Ok. Well hopefully this hasn't been over-billed. Last night we were motoring along before the moon came up. It was dark. It can get dark like you can't imagine out here. No stars, no hand in front of you face. No reference about which way is up on a pitching boat. We had that. Until the squall with the lightning storm. In the distance, I started seeing bright flashes of light. Lightning. We hate lightning on the boat. A quick look on the radar, showed that we were being engulfed by a rather sizable lightning storm. A few drops, then and intense rain started, so down below we went - the chart and radar would be our eyes. Using the radar, we tried making turns (we can steer from down below) to get out, but it was simply impossible and we resumed our original course. Soon, lightning bright enough to be painful to see was happening with frequency. Bolts shooting down to the water. All very dramatic and quite frightening. The thunder was unbelievably loud. We had never been so close to such an event before. We turned everything off that we could. Radar off, transponder off. Anything that might attract an electrical charge. We were on edge and yes frightened. "Your Rock and Roll Argonauts" are not immune from seas sickness or properly applied fear. I don't remember how long we were stuck in this little event, but eventually, it just simply dissipated. Vanished. The sky went clear. The moon was there, and life was good again. We did not get struck by lightning. We did, in fact, escape disaster, just like those people I told you about. Elisabeth said this afternoon that the lightning hurt her eyes so much that she found herself thinking that maybe she would be well served to wear her sunglasses for protection.
See you tomorrow!
05/09/2012, South Pacific Ocean - Passage from New Zealand to Fiji
So close, yet so far away. Your Argos have worked their hearts out with very little to show for it today. Very sad after making such good time up until now. We started the day just like any other. Good wind for sailing, ahead of the beam so Proximity was powered up and going well. The big seas were the same as they have always been. A bit of a nusance, but very beautiful and impressive and no real worries. Then the wind shifted. At first our course was close hauled, about as close to the wind as we can sail - yes, even beloved Proximity has a limit. As the morning wore on, the wind pointed us further and further from our destination. It looked as though Manila might be our intended destination. Unacceptable, so we tried the other tack. It was worse - it made Buenas Aires look pretty promising. Yes, of course, we could actually do the back and forth tacking, but we calculated that this would make the actual distance we needed to travel much higher, possibly making it such that we might not make the reef pass before dark.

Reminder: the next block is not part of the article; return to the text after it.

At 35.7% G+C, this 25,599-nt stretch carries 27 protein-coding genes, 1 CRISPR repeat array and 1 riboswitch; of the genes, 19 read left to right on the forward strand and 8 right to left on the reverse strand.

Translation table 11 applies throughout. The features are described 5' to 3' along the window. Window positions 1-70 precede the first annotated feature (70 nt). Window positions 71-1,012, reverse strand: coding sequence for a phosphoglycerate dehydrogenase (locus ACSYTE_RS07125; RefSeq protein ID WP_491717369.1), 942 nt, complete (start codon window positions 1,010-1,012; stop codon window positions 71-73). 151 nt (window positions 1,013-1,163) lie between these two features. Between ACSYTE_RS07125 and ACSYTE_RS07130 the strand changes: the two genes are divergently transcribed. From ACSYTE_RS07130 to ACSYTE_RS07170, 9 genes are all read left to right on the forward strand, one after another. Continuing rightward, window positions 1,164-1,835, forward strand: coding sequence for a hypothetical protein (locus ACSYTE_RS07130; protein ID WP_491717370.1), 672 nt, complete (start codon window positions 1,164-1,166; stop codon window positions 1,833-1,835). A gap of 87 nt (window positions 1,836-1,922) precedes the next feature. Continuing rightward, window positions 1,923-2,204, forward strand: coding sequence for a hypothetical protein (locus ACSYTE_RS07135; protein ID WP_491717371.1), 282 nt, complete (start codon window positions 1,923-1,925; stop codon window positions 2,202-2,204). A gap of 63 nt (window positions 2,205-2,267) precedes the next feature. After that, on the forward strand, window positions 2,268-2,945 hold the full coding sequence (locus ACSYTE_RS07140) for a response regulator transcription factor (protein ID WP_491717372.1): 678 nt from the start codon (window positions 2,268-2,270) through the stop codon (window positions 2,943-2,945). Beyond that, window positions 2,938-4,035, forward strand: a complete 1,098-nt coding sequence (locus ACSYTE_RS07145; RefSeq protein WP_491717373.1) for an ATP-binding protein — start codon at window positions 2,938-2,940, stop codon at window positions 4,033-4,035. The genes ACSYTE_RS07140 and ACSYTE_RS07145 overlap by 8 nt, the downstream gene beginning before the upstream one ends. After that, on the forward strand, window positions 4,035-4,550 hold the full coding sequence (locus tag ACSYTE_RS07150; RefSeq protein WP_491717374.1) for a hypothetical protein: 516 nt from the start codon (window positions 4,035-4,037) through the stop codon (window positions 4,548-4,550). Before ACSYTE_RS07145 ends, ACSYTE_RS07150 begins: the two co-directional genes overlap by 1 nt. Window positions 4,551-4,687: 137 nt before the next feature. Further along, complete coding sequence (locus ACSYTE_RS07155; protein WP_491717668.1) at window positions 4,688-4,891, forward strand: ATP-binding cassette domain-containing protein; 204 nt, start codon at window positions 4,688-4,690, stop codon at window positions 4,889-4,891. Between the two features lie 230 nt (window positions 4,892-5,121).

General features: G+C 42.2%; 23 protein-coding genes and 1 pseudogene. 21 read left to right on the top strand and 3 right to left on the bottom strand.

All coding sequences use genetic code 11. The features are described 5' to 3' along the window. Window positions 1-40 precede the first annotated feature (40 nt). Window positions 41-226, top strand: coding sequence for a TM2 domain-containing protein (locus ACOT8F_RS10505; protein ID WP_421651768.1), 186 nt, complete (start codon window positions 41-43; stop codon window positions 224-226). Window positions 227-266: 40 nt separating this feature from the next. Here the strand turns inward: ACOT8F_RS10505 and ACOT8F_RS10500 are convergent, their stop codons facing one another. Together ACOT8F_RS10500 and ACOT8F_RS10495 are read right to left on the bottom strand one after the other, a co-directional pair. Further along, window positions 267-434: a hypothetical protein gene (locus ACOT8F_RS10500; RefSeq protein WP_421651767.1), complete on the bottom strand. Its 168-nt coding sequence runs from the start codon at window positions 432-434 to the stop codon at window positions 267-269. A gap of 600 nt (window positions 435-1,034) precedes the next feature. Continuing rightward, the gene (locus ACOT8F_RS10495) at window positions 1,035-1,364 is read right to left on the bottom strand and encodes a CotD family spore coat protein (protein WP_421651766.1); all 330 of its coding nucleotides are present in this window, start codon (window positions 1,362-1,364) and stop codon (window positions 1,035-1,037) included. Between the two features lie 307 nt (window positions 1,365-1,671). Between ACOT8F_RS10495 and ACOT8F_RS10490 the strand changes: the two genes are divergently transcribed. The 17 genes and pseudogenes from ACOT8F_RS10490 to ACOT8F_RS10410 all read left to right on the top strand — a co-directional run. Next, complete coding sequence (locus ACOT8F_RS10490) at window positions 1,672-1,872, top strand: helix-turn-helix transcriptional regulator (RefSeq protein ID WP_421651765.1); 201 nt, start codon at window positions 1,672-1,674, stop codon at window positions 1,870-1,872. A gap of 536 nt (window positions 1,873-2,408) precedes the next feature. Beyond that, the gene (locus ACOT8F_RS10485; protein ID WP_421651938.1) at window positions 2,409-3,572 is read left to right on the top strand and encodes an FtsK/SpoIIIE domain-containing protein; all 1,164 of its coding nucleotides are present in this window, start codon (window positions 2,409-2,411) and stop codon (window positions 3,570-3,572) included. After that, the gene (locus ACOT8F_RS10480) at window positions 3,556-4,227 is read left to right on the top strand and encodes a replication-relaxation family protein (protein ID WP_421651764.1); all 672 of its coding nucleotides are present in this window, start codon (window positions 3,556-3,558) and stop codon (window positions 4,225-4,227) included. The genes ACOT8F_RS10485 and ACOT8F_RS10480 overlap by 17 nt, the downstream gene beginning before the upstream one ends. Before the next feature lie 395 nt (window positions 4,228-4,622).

Now, remember that we were now only about 100 miles away, so hey, let's just try motoring. We did, and with 20 kts of wind directly on our nose and those big seas that poor Proximity would have to climb up like hills on the highway, there was no forward speed. What about motorsailing? For you non-sailors, this is when you can point the boat further into the wind with the help of the engine. Not today. Well, we could point her up, but not enough to make a meaningful course. All day long, we tried. Then the squalls came, and we just had to deal with them. The warm rain was nice, and the wind was forecast to go away after the rains made their way through.
Eventually, the squalls were gone, and by some magical occurrence, the seas had gone flat enough that we perhaps could motor up to Lautoka. But by now, it was late in the afternoon. There would be no way we could make the pass through the reef, and meander our way up to Lautoka by dusk on Thursday, and we do not do night arrivals, especially in Fiji. Fiji is reef city. Made a big impression on us last time we were here. So then, what would you do? We calculated how slow we would need to motor and get to the pass by dawn on Friday. Well then, here we are. Motoring at 3 knots, on a benign sea - a little, but not too rude. It is spectacularly beautiful. The sunset was quite something. We will get to do it again tomorrow.
Our progress for the day was minimal, but that is part of being a sailor. One works with nature rather than against her. "So why are you motoring, you hippocrite?" You may say? Well ..good question! I'll get back to you on it.
In the mean time, we enjoyed some outdoor time today. Things have been so rough that we have been "house bound" unless we fancied sitting in our full foul weather gear being pasted by big cold splashes. Today, we found ourselves out in the sun enjoying the incredible beauty of the sea. A pair of big brown boobys hunted along side of us for a while. And whats this? I think I see a veggie stir fry in our future tomorrow!